<br />
For the ODE,<br />
<br />
:<math><br />
y^\prime = f(t,y)<br />
</math><br />
<br />
the basic idea is to build a series of "stages", <math>k_i</math> that approximate the solution <math>y</math> at various points using samples of <math>f</math> from other stages. Finally, the numerical solution <math>u_{n+1}</math> is constructed from a linear combination of <math>u_n</math> and all the precomputed stages.<br />
<br />
Since the computation of one stage may involve other stages <math>k_i</math> the right hand side <math>f</math> is evaluated in a complicated nonlinear way. The most famous classical RK scheme is described below.<br />
<br />
= Fourth order Runge-Kutta method =<br />
<br />
The fourth order Runge-Kutta method could be summarized as:<br />
<br />
==Algorithm==<br />
::<math>y^\prime = f\left( {t,y} \right) </math><br />
::<math>k_1 = hf\left( {t_n ,y_n } \right) </math><br />
::<math>k_2 = hf\left( {t_n + {h \over 2},y_n + {{k_1 } \over 2}} \right) </math><br />
::<math>k_3 = hf\left( {t_n + {h \over 2},y_n + {{k_2 } \over 2}} \right) </math><br />
::<math>k_4 = hf\left( {t_n + h,y_n + k_3 } \right) </math><br />
::<math>y_{n + 1} = y_n + {{k_1 } \over 6} + {{k_2 } \over 3} + {{k_3 } \over 3} + {{k_4 } \over 6} </math><br />
<br />
<br />
<br />
{{stub}} <br />
----<br />
<i> Return to [[Numerical methods | Numerical Methods]] </i></div>Zxaarhttp://www.cfd-online.com/Wiki/Runge_Kutta_methodsRunge Kutta methods2005-11-24T01:10:48Z<p>Zxaar: </p>
<hr />
<div>Runge Kutta (RK) methods are an important class of methods for integrating initial value problems formed by [[ODE]]s. Runge Kutta methods encompass a wide selection of numerical methods and some commonly used methods such as Explicit or Implicit [[Euler Method]], the implicit midpoint rule and the trapezoidal rule are actually simplified versions of a general RK method.<br />
<br />
For the ODE,<br />
<br />
:<math><br />
y^\prime = f(t,y)<br />
</math><br />
<br />
the basic idea is to build a series of "stages", <math>k_i</math> that approximate the solution <math>y</math> at various points using samples of <math>f</math> from other stages. Finally, the numerical solution <math>u_{n+1}</math> is constructed from a linear combination of <math>u_n</math> and all the precomputed stages.<br />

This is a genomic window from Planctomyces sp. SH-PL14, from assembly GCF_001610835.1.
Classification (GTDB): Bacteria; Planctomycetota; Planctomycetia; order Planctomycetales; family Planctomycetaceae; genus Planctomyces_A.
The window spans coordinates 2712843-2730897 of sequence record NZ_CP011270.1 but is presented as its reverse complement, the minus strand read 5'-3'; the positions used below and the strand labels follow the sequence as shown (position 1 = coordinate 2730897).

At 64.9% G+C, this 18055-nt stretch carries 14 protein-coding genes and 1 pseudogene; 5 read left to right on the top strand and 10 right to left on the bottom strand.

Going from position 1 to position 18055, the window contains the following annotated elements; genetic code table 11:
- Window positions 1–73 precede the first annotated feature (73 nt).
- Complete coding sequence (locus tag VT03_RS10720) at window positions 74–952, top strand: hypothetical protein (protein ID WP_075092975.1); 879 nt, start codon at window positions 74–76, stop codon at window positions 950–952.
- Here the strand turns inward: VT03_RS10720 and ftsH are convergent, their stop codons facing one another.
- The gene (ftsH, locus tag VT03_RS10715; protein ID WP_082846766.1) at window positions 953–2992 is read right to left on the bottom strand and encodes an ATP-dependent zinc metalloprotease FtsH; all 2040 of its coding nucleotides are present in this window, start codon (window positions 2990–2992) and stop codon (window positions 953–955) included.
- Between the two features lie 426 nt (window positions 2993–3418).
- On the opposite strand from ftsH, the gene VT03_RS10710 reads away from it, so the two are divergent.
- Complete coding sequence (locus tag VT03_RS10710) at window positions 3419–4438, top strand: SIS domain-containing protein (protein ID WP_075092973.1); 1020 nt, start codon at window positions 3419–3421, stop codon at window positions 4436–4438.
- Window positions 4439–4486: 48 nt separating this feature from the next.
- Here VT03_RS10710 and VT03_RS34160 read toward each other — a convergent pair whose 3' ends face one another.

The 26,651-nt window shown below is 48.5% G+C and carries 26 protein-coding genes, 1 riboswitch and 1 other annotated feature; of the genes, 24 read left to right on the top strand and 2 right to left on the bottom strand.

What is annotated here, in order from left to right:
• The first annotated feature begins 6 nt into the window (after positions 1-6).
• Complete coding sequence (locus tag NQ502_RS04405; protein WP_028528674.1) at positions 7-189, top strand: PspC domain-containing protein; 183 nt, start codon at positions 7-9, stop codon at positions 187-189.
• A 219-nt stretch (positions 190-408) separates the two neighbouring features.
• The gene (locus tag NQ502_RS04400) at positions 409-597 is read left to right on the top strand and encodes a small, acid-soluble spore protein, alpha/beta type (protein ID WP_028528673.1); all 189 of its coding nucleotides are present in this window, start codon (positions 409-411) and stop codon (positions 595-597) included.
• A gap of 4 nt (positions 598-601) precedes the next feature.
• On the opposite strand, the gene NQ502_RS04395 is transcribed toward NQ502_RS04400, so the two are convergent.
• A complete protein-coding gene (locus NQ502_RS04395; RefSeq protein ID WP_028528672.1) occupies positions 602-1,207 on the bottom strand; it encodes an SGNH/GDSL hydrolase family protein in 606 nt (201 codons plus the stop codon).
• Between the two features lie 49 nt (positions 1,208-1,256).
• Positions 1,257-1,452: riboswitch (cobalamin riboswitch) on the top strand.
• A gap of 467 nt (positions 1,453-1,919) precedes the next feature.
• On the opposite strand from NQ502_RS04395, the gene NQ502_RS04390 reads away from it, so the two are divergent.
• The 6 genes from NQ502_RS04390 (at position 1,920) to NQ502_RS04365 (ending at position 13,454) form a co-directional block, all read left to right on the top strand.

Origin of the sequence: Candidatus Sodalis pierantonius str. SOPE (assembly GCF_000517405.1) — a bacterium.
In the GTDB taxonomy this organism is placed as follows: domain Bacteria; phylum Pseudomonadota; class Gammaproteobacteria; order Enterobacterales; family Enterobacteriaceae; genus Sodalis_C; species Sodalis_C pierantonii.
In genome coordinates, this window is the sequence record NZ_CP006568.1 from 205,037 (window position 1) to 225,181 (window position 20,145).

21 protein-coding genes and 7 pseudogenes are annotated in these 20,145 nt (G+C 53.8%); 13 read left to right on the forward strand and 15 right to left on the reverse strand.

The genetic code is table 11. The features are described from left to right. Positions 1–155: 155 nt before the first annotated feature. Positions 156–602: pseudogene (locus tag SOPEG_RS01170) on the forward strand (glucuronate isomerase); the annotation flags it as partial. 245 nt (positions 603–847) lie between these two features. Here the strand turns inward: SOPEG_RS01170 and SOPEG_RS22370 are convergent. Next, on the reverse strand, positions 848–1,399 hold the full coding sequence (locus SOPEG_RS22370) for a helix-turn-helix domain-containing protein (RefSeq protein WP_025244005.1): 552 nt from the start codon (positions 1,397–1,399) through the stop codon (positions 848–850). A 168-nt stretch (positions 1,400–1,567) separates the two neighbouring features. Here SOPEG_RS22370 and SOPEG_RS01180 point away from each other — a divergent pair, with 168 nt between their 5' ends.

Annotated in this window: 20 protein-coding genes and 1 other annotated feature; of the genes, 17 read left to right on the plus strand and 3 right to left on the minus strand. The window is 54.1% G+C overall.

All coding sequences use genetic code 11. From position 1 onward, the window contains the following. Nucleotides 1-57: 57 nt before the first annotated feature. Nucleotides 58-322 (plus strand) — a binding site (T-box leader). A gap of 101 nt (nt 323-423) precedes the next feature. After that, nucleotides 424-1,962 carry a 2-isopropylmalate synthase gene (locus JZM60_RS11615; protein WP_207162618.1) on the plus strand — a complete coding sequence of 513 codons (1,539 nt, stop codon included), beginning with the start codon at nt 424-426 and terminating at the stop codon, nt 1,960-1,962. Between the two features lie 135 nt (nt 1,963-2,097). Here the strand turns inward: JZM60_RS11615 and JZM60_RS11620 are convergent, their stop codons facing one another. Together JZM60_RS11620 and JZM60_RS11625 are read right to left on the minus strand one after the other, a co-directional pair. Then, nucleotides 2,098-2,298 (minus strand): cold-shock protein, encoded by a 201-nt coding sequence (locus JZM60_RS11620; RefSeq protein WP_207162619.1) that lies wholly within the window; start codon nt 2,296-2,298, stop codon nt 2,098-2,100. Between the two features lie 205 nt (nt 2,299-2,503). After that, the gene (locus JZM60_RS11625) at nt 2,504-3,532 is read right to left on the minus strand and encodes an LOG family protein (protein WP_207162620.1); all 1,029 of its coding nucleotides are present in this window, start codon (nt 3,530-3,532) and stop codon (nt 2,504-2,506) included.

<br />
Since the computation of one stage may involve other stages <math>k_i</math> the right hand side <math>f</math> is evaluated in a complicated nonlinear way. The most famous classical RK scheme is described below.<br />
<br />
= Fourth order Runge-Kutta method =<br />
<br />
The fourth order Runge-Kutta method could be summarized as:<br />
<br />
==Algorithm==<br />
::<math>y^\prime = f\left( {t,y} \right) </math><br />
::<math>k_1 = hf\left( {t_n ,y_n } \right) </math><br />
::<math>k_2 = hf\left( {t_n + {h \over 2},y_n + {{k_1 } \over 2}} \right) </math><br />
::<math>k_3 = hf\left( {t_n + {h \over 2},y_n + {{k_2 } \over 2}} \right) </math><br />
::<math>k_4 = hf\left( {t_n + h,y_n + k_3 } \right) </math><br />
::<math>y_{n + 1} = y_n + {{k_1 } \over 6} + {{k_2 } \over 3} + {{k_3 } \over 3} + {{k_4 } \over 6} </math><br />
<br />
<br />
<br />
{{stub}} <br />
----<br />
<i> Return to [[Numerical methods | Numerical Methods]] </i></div>Zxaarhttp://www.cfd-online.com/Wiki/Fluent_FAQFluent FAQ2005-11-24T01:08:40Z<p>Zxaar: </p>
<hr />
<div>This section is empty. This is just a suggestion on how to structure it. Please feel free to add questions and answers here!<br />
<br />
== General purpose codes ==<br />
<br />
=== FLUENT ===<br />
== Solver Related ==<br />
==== What does the floating point error mean? How can I avoid it? ====<br />
<br />
The floating point error has been reported many times and discussed a lot. Here are some of the answers found in the Fluent Forum:<br />